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Re: Stay Safe!

Mon Sep 04, 2017 7:10 am

A chemical industry lobbyist, appointed to the position by the Trump administration to oversee the EPA's budget being cut by a third and the removal of regulations.
 
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Re: Stay Safe!

Mon Sep 04, 2017 9:29 pm

I was going to say, that EPA response read more like a snippet from Trump's Twitter stream than a typical agency communication. Not that the AP reporting was flawless; all they could honestly say was that certain Superfund sites were underwater, ask the EPA for comment, and interview the locals for history (which they did). But some of the additional "color" seemed more speculative than appropriate considering water measured in feet was still over some of the sites.
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just brew it!
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Re: Stay Safe!

Mon Sep 04, 2017 9:36 pm

Should I split the toxic waste tangent to R&P, or are we about done with the political angle?
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Re: Stay Safe!

Mon Sep 04, 2017 9:45 pm

Ugh. Latest National Hurricane Center data on Irma, already a Cat 4, has her shooting the gap between Florida and Cuba and heading into the Gulf. Tis still early, so things will likely change, but the latest prediction is not a Good Thing(TM).

One thing is for sure, though. The Virgin Islands (both US and UK), as well as a good chunk of the Leeward Islands chain, are likely to get whacked. PR and Jamaica are in the cone of danger as well.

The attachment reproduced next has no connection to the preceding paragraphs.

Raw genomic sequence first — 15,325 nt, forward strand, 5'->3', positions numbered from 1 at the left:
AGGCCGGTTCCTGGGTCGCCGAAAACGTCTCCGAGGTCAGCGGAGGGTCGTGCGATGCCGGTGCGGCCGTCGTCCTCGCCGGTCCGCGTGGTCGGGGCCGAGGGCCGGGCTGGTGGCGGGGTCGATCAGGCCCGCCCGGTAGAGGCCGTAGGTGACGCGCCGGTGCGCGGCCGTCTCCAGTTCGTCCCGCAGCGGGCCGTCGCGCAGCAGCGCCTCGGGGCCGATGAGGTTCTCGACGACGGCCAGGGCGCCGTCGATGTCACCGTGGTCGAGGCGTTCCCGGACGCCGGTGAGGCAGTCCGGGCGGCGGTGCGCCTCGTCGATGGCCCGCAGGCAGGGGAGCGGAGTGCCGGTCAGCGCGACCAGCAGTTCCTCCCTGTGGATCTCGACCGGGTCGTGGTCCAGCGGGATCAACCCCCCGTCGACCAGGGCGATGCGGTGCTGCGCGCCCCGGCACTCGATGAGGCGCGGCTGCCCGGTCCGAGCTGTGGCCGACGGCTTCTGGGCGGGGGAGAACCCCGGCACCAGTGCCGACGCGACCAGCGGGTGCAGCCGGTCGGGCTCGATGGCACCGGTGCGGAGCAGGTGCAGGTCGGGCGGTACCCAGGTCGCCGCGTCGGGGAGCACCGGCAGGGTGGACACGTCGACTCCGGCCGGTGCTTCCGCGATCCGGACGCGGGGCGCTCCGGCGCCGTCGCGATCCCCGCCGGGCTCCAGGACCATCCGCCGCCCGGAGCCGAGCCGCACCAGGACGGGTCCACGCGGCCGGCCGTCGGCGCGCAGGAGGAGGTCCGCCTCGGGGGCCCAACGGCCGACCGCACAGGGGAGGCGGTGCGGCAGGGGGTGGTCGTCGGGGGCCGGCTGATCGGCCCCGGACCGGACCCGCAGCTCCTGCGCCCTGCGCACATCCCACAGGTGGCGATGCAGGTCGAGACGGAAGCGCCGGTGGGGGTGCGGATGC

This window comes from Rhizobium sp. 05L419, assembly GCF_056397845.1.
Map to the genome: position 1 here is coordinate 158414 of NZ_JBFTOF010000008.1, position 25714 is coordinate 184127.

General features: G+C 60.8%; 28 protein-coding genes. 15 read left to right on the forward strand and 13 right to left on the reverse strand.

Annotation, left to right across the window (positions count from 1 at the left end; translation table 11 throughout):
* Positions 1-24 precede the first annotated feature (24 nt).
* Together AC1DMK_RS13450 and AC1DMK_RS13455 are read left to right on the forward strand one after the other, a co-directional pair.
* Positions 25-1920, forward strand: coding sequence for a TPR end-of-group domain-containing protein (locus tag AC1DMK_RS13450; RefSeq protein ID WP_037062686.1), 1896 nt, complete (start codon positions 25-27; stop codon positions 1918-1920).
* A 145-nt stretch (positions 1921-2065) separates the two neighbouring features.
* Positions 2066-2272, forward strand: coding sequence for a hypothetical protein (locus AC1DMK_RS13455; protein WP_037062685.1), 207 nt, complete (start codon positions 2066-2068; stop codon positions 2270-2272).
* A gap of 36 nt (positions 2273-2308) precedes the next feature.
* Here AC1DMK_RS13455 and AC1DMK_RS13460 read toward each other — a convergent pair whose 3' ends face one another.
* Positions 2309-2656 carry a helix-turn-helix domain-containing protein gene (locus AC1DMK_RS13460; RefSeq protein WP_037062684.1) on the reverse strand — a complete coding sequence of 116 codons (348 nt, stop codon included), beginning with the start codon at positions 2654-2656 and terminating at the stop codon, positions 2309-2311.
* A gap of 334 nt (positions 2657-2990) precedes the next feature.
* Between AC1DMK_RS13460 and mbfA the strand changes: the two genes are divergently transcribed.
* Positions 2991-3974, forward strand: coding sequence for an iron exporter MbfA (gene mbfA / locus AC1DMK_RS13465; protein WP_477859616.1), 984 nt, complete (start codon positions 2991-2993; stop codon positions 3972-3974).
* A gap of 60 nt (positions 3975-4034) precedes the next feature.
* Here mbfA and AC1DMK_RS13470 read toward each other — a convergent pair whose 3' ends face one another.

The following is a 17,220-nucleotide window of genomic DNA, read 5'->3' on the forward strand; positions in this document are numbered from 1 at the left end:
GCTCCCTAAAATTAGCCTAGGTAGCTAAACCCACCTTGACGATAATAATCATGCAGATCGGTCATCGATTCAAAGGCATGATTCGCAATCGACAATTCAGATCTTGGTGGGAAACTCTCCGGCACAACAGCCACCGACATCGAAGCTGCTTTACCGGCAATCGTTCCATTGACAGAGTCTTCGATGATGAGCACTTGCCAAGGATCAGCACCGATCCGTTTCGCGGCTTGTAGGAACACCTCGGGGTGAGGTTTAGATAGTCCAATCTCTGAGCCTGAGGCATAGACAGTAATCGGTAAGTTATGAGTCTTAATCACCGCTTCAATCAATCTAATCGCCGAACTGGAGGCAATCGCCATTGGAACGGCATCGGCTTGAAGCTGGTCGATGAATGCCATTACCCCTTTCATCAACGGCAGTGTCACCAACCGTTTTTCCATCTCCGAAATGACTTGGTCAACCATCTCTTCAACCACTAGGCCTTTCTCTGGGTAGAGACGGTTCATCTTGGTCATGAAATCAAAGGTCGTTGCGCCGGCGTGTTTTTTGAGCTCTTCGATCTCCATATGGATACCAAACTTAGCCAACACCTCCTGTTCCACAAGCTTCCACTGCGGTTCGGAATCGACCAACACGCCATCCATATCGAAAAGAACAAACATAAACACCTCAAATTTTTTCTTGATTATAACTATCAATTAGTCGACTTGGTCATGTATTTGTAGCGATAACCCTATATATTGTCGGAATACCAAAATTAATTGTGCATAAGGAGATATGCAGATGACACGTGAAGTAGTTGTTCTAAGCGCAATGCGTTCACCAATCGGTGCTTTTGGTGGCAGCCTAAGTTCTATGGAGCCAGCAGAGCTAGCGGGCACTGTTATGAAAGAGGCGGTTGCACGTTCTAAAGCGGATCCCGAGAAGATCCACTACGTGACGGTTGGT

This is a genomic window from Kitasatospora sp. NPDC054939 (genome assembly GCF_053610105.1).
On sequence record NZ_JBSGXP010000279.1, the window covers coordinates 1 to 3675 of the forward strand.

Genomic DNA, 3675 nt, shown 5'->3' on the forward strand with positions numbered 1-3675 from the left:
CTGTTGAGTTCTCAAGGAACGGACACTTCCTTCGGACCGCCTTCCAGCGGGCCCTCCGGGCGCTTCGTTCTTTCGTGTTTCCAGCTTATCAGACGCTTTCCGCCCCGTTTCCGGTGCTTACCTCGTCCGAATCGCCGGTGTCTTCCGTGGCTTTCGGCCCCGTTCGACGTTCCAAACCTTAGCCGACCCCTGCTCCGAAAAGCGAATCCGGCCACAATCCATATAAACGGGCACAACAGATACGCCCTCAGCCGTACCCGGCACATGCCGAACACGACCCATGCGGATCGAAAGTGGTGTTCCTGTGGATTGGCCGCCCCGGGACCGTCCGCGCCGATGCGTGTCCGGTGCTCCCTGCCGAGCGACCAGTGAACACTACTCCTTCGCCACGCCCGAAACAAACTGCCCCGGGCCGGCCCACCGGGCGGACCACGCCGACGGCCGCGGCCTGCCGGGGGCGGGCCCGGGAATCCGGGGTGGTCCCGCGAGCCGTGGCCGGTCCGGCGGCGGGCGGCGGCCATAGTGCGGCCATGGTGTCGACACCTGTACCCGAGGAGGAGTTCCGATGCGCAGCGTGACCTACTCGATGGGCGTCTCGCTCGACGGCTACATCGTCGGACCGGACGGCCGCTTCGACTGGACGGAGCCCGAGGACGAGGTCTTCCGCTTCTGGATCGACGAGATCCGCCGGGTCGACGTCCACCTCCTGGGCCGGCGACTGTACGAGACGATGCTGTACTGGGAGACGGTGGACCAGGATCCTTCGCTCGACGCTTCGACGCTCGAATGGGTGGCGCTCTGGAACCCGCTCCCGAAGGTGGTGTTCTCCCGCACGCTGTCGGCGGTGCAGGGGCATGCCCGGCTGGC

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just brew it!
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Re: Stay Safe!

Mon Sep 04, 2017 10:01 pm

Yeah, shaping up to be a very messy hurricane season this year. And we've still got a couple of months to go.
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Captain Ned
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Re: Stay Safe!

Mon Sep 04, 2017 10:09 pm

just brew it! wrote:
Yeah, shaping up to be a very messy hurricane season this year. And we've still got a couple of months to go.

Truth be told we've had a good run, seeing as the last "major hurricane" (Cat 3 or more) to hit the continental US came in 2005 (Matthew). People remember the pain, but don't remember the peaceful lulls.
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Re: Stay Safe!

Mon Sep 04, 2017 11:06 pm

Captain Ned wrote:
just brew it! wrote:
Yeah, shaping up to be a very messy hurricane season this year. And we've still got a couple of months to go.

Truth be told we've had a good run, seeing as the last "major hurricane" (Cat 3 or more) to hit the continental US came in 2005 (Matthew). People remember the pain, but don't remember the peaceful lulls.

Surely you mean Katrina?
Nostalgia isn't what it used to be.